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Hopkins learned these lessons well

BERNARD HOPKINS donated $60,000 to the Charles Henry School in Mount Airy to pay for new
playground equipment. That seems about right. When he attended the school, Hopkins broke some of the furniture and all of the rules.

"I'd stop by his house after school," James Villarreal recalled. "I'd have a fistful of pink [disciplinary] slips. After a while, his mom said, 'Don't bother to knock, Mr. V, just walk right in.' "

"Ah, Mr. V," Hopkins said, grinning. "He was my fourth-grade teacher. He saw something in me I didn't see. "

And now, the rest of the world sees what Bernard Hopkins was concealing all that turbulent time. He is doing good deeds, giving back to the community, extending an unclenched fist to needy folks as far away as New Orleans. No one is prouder than Mr. V, his patience rewarded, his inner vision confirmed.

"I did all kinds of mischief," Hopkins recalled. "Stole money out of the clothes' closet. Extorted little kids for their

Krimpets. I was a terrible student. I had low tolerance for studying. I went to high school for 1 year. Got through ninth grade and went straight to the penitentiary. "

Did the crime, did the time. Went arrow-straight when he got out. Turned to boxing. Taunted opponents, rankled promoters, stuck his thumb in the eye of boxing's sinister establishment.

Went years without losing a fight, became a champion, defended his title 20 times. At his last fight, in June, he made sure his wife, two of his sisters, his Henry School gym teacher, Jan Cairone, and Mr. V were introduced in the ring before he dominated Antonio Tarver for 12 rounds.

"I believe life goes full circle," Hopkins said recently. "I fought my first pro fight Oct. 11, 1988, in Atlantic City. Lost a decision to Clinton Mitchell. I didn't get discouraged. Laid off for 16 months, but I didn't revert back to the old Bernard.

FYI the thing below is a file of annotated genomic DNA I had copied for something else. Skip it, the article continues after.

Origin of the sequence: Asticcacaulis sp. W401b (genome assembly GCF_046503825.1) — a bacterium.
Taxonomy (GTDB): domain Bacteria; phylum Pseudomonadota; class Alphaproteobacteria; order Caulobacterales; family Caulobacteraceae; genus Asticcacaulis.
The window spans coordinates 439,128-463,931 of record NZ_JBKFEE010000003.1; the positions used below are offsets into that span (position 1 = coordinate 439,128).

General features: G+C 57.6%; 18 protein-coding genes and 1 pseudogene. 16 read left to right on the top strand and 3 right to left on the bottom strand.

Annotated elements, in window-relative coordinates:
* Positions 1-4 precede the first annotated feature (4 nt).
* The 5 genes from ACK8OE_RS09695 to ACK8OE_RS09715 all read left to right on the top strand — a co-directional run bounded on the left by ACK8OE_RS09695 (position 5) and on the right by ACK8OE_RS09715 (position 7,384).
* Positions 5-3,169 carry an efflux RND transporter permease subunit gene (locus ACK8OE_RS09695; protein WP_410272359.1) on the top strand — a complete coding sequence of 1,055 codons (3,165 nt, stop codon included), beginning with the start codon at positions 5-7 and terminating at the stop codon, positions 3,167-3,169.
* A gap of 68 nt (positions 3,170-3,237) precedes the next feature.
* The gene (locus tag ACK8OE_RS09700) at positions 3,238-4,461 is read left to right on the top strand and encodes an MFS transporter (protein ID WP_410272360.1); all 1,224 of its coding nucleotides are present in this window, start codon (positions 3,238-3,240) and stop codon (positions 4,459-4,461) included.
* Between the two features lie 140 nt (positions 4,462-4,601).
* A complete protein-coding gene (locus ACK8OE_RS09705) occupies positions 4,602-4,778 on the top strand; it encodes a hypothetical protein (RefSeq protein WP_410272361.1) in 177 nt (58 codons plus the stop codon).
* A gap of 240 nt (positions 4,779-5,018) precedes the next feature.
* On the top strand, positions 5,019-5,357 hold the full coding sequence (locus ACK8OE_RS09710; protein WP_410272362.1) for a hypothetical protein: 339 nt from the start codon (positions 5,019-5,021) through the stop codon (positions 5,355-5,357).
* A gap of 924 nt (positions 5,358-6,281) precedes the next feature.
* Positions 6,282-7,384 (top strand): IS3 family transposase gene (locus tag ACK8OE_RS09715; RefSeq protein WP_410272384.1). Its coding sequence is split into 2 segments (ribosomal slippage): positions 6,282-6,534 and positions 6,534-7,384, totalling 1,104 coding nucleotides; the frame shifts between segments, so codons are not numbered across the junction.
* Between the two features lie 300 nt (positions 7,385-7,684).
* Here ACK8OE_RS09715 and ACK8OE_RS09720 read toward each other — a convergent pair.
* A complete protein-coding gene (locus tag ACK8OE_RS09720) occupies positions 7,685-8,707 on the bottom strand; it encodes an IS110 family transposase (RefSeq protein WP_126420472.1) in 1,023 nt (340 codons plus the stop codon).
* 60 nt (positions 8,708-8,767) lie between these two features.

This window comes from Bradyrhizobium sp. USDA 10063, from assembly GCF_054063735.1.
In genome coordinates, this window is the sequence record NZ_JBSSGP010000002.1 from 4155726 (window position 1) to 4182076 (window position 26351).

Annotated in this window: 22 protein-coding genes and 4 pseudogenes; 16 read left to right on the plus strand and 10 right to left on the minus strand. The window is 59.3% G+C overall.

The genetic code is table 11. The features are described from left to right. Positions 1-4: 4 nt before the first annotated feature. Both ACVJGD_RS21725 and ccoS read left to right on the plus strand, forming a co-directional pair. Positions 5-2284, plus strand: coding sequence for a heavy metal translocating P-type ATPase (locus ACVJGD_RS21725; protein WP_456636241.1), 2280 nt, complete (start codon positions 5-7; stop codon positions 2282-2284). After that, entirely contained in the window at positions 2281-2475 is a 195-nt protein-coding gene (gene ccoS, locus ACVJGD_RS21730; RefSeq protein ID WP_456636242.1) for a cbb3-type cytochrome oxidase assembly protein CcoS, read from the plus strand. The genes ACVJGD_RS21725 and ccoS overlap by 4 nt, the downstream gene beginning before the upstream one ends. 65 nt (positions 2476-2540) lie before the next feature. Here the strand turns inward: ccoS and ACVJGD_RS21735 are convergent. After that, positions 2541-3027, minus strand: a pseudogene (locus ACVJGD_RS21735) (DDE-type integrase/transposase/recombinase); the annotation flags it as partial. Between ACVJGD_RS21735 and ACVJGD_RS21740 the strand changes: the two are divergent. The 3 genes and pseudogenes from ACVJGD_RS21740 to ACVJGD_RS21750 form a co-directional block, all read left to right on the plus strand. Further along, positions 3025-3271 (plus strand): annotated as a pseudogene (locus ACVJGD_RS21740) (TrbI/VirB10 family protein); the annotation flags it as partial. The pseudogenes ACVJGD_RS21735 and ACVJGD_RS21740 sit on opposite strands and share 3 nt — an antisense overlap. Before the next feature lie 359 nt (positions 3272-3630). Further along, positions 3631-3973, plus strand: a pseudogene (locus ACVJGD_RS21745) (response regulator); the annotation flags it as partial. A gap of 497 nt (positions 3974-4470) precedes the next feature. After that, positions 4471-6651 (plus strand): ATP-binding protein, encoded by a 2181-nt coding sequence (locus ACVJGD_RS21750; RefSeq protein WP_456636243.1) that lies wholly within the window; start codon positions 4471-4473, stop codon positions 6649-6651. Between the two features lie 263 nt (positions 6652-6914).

"And then, my last fight, in June 2006, I wanted that in Atlantic City. I could have fought Manny, Moe or Jack. I fought Tarver for the light-heavyweight championship. Went up two weight classes. Won the fight decisively and said goodbye. "

Villarreal, Mr. V, the lively Latin teacher, has been along for the entire raucous ride. He's a little guy whose face resembles those ancient Roman coins. Wears an artist's beard, speaks with a poet's intensity. He's a psychotherapist, an expert in dream interpretation.

"I consider myself his adopted dad since he was 9," he said proudly. "When I retired from teaching 4 years ago, they held a retirement party and I played Atlas, holding up the world. The world represented 33 years of teaching.

Bernard lifted the globe off my back and said, 'All right, Mr. V, you can retire now.'

"He was carrying a gym bag. He said he'd brought something for me. Reached in, pulled out one of his championship belts and said, 'This is for you. I couldn't have gotten where I got if it wasn't for you.'

"I started teaching in 1968. And those children taught me, 'Love me most when I deserve it the least. ' I had that printed on a card and framed it in silver and had it posted near the bench where the kids sit, outside the main office, waiting to be disciplined. Those pink slips went into the kid's file, and Bernard's was as thick as a telephone book.

"I've been dealing with what I call 'broken boys' all these years. It seems, the tougher the kid, the more precious the thing he's hiding inside him. Kids like Bernard are waiting to be loved. "